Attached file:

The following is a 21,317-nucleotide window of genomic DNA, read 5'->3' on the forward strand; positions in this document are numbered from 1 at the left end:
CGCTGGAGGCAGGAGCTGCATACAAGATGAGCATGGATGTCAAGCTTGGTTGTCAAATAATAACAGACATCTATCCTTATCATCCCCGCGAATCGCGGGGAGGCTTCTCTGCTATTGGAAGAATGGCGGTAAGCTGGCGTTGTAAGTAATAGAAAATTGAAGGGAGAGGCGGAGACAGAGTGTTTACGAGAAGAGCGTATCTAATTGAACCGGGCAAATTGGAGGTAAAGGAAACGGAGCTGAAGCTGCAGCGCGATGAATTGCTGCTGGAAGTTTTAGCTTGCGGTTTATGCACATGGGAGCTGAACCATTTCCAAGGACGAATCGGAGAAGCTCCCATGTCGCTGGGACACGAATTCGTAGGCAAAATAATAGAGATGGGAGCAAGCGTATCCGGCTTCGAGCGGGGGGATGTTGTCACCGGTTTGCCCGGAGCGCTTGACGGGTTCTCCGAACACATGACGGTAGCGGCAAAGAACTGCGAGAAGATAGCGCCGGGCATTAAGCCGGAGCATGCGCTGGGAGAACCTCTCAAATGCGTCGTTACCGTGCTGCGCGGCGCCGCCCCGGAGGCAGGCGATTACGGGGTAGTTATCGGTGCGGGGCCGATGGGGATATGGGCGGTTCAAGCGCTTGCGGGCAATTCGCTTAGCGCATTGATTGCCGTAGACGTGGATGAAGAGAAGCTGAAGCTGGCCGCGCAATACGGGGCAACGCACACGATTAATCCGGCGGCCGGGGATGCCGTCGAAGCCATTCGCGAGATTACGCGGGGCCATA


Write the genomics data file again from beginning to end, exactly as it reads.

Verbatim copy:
The following is a 21,317-nucleotide window of genomic DNA, read 5'->3' on the forward strand; positions in this document are numbered from 1 at the left end:
CGCTGGAGGCAGGAGCTGCATACAAGATGAGCATGGATGTCAAGCTTGGTTGTCAAATAATAACAGACATCTATCCTTATCATCCCCGCGAATCGCGGGGAGGCTTCTCTGCTATTGGAAGAATGGCGGTAAGCTGGCGTTGTAAGTAATAGAAAATTGAAGGGAGAGGCGGAGACAGAGTGTTTACGAGAAGAGCGTATCTAATTGAACCGGGCAAATTGGAGGTAAAGGAAACGGAGCTGAAGCTGCAGCGCGATGAATTGCTGCTGGAAGTTTTAGCTTGCGGTTTATGCACATGGGAGCTGAACCATTTCCAAGGACGAATCGGAGAAGCTCCCATGTCGCTGGGACACGAATTCGTAGGCAAAATAATAGAGATGGGAGCAAGCGTATCCGGCTTCGAGCGGGGGGATGTTGTCACCGGTTTGCCCGGAGCGCTTGACGGGTTCTCCGAACACATGACGGTAGCGGCAAAGAACTGCGAGAAGATAGCGCCGGGCATTAAGCCGGAGCATGCGCTGGGAGAACCTCTCAAATGCGTCGTTACCGTGCTGCGCGGCGCCGCCCCGGAGGCAGGCGATTACGGGGTAGTTATCGGTGCGGGGCCGATGGGGATATGGGCGGTTCAAGCGCTTGCGGGCAATTCGCTTAGCGCATTGATTGCCGTAGACGTGGATGAAGAGAAGCTGAAGCTGGCCGCGCAATACGGGGCAACGCACACGATTAATCCGGCGGCCGGGGATGCCGTCGAAGCCATTCGCGAGATTACGCGGGGCCATA